And they’ll also tell you they themselves personally have no unique features. They will fit in just fine in any global organization or conference or anything else you want to do with them. There’s no obstacle whatsoever to using them. You don’t have to think about how they’re different, they’re not different. They are personally just a generic world elite.

Jim: I have certainly seen that in my own interactions with people from around the world. The top 100th of 1% or so are quite similar. Though, if we look at the sort of the groupings level, say let’s compare Islam versus the West, certainly we have lots of very different values around things like gender roles or sex roles or whatever the terminology de jour happens to be. The place of religion and state. There’s a lot of big things that there are the Huntington-esque handful, handful plus levels of civilization that are pretty significant. And certainly China has a radically unique socio-political economic operating system that does things quite differently in many domains than any of the other operating systems.

Robin: So the key word is “many” as opposed to “most.” So for example, China, many people I knew for a long time said, “Sure, the west won’t do genetic engineering, but China thinks differently about these things. They’re not Christian and they don’t have the same hangups. And so they will see the advantages of doing aggressive genetic engineering to give high IQ kids and beat the world at having quality workers.” But they didn’t.

Jim: Well, I don’t know about that. What I hear is that there is such research going on in China.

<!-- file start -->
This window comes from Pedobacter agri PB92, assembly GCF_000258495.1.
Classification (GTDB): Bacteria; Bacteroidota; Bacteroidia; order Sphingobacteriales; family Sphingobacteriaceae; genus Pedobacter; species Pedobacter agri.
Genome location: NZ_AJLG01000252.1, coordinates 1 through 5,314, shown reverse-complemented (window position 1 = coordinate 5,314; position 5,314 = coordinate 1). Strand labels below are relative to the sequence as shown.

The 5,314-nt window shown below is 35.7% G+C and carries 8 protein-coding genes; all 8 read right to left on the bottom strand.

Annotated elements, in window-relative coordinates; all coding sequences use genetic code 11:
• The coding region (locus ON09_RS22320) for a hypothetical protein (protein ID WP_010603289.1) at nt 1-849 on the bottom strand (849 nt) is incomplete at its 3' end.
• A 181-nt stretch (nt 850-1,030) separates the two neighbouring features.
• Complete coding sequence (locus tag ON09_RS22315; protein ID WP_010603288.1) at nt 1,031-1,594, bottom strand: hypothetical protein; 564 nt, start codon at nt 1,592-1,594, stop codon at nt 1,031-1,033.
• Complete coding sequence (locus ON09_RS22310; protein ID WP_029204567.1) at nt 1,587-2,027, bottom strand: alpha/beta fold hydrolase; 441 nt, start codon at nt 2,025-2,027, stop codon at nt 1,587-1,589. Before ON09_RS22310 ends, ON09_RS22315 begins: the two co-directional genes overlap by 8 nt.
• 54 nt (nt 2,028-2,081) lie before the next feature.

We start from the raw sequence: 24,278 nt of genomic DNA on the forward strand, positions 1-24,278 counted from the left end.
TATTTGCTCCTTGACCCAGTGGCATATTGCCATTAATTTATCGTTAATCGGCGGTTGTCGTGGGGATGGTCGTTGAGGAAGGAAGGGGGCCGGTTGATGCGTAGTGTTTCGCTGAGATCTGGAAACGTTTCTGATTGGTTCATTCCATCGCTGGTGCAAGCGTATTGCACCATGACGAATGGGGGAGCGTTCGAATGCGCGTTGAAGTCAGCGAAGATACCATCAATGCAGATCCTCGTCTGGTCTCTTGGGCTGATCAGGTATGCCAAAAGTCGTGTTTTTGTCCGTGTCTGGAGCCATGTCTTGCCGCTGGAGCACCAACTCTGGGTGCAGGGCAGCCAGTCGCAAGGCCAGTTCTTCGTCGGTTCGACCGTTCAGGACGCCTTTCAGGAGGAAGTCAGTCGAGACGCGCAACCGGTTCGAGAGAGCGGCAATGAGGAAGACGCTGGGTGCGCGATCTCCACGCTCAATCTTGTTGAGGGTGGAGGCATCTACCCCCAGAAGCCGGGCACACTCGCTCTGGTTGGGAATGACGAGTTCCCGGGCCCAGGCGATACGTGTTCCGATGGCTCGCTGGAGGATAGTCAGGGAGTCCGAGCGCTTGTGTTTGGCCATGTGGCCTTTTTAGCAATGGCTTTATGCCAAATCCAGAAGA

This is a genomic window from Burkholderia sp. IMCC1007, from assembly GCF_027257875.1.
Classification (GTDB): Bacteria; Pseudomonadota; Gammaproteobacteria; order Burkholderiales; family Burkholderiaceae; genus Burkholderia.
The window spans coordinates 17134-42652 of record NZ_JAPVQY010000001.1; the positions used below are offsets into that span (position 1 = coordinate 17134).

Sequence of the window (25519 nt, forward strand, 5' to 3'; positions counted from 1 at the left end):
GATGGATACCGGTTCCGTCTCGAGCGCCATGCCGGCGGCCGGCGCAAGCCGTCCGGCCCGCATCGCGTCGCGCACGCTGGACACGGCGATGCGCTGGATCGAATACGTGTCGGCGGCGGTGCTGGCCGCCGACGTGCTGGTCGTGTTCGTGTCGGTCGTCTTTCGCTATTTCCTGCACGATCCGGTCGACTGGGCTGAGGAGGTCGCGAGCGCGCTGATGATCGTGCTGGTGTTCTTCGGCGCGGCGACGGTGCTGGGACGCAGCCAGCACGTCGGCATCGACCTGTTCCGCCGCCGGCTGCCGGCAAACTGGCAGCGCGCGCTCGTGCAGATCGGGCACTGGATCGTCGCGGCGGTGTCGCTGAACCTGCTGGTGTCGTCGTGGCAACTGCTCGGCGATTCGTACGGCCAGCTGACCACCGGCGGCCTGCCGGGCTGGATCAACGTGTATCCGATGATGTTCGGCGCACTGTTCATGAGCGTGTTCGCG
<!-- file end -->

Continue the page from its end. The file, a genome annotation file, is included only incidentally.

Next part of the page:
Robin: But not widespread application. They could have gone wild with application a long time ago and they’re still allowing some research.

Jim: And they did censor the one dude who actually went ahead and actually did it.

Robin: Tried to do something.

Jim: Yeah, Yeah. So they’re well ahead of us, which is worth worrying about, but you are right that they, so far at least, have not been willing to violate the worldwide norms. So essentially we have worldwide norms and then we have cultural sphere norms, let’s say, China versus the West versus Islam versus orthodoxy, if you want to use Huntington. And then you do have the nation state differences as well. Some of them are dumb. Like if you go to a meeting in Brazil, you better not assume it’s going to start on time. If you go to a meeting in Japan, you better fucking not be late. So there are differences that do have differences in efficacy throughout the stack.

Robin: Sure, and if you go all the way to the other extreme, say we have enormous variety in musical genres or TV shows or those sorts [inaudible 00:32:09] fandoms. So the world has in some sense far more variety perhaps about TV shows or novels or music perhaps than it once did. But people who are into some particular genre of music don’t tend to have that many other cultural features they share with the people who are into that particular kind of music, on most dimensions of their life they defer to some other aspect of culture in their lives. So for each kind of culture, we can ask, “Well, how many aspects of your life does that influence? And how important are they fundamentally for civilization?” And what we want is more variety and selection in the kinds of aspects of culture that fundamentally matter for civilization, such that if they go off the rails we’re screwed.

Jim: And particularly so then in the context of stack, we just drew the picture of, the risk is highest at the top stack. If everybody’s doing X and X is wrong, that’s really bad.